The Charles Darwin walk at Wentworth Falls is a popular walk as it is an easy one-hour stroll through the bush which then opens up to see the magnificent views of the mountains and waterfalls. The most impressive views I’ve come across at the Blue Mountains is at the Sublime Point Lookout in Leura and it definitely lives up to its name. You get 360-degree views of the Blue Mountains which go on forever and you can even see the Three Sisters in the distance.

Backpacker Jake Crosby has been to all three locations and all on Sundays. He said, “Obviously I’m on a budget since I’m a backpacker and travelling Australia can be really expensive. So, the Opal $2.50 cap has been great for coming to the Blue Mountains and going to other places in NSW.”

Journey from Sydney to Sublime Lookout Point in Leura, Blue Mountains National Park, NSW. // Olivia Morris

Whoever said travel has to be expensive?

For more information about Opal travel visit www.opal.com.au.

 

Does the Automatic Fire Alarm system work well?

Liu Xusheng (Lux)

A fire alarm was identified as false alarm in the University of Sydney / Lux
Continue reading “Does the Automatic Fire Alarm system work well?”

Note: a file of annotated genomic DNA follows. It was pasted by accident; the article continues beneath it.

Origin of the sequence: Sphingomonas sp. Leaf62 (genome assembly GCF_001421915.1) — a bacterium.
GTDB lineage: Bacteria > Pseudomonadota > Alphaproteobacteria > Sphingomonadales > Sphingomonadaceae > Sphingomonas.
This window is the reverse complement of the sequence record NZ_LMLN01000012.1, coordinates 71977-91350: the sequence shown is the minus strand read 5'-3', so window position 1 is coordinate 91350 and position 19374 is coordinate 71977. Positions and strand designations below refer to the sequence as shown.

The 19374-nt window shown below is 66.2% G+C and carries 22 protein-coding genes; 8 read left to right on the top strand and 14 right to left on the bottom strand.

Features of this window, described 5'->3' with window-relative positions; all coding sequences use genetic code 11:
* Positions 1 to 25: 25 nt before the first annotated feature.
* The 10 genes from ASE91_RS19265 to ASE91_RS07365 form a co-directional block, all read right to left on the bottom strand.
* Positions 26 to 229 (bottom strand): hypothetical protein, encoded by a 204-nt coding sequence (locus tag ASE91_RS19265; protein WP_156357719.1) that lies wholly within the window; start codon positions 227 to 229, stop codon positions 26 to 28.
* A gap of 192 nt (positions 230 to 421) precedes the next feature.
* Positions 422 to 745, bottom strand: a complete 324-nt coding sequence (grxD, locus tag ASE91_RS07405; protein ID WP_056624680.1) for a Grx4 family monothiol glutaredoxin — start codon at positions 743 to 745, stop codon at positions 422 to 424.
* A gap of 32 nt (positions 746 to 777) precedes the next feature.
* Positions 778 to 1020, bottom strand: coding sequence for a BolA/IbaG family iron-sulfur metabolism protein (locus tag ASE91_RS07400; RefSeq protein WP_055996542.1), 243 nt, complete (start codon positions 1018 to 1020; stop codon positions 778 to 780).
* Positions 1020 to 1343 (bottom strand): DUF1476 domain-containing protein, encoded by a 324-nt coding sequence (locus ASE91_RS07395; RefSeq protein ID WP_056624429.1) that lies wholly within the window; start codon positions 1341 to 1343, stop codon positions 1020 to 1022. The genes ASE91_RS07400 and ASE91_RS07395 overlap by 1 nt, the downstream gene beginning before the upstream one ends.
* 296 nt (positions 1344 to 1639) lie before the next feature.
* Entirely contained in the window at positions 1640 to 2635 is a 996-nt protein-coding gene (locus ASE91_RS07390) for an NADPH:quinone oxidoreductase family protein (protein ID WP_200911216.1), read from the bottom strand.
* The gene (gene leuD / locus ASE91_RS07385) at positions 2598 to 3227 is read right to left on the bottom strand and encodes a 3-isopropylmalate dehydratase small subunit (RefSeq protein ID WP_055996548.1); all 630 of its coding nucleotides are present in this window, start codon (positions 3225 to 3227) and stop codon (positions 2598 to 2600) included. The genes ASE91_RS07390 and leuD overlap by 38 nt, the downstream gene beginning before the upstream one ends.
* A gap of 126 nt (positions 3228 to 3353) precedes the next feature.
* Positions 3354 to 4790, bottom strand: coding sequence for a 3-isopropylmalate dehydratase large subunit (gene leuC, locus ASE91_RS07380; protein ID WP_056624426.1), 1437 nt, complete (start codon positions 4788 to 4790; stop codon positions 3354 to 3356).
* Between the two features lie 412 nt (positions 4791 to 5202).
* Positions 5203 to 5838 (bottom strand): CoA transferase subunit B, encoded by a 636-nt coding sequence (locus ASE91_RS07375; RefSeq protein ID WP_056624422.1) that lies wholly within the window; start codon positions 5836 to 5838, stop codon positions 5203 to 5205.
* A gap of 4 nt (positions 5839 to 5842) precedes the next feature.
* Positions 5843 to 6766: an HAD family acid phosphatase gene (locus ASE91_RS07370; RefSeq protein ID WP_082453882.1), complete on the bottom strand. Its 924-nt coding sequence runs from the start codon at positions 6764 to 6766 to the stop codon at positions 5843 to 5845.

Missing express deliveries in Australia

There are three things in Australia you may never see: the old without caring, the traffic police on duty, and the couriers who are divinely appearing and demonically vanishing at your doors.

With regard to express delivery service in Australia, “terrible” becomes the most popular adjective. The news of complaining courier service are never suspended. Only in Sydney, partly estimated, hundreds of people lose their deliveries or get impaired parcels every year.

Moreover, sometimes, couriers passing by your house is not to deliver your parcel but leave an uncertain note. Maybe you would receive a post note tomorrow out of blue, just like me.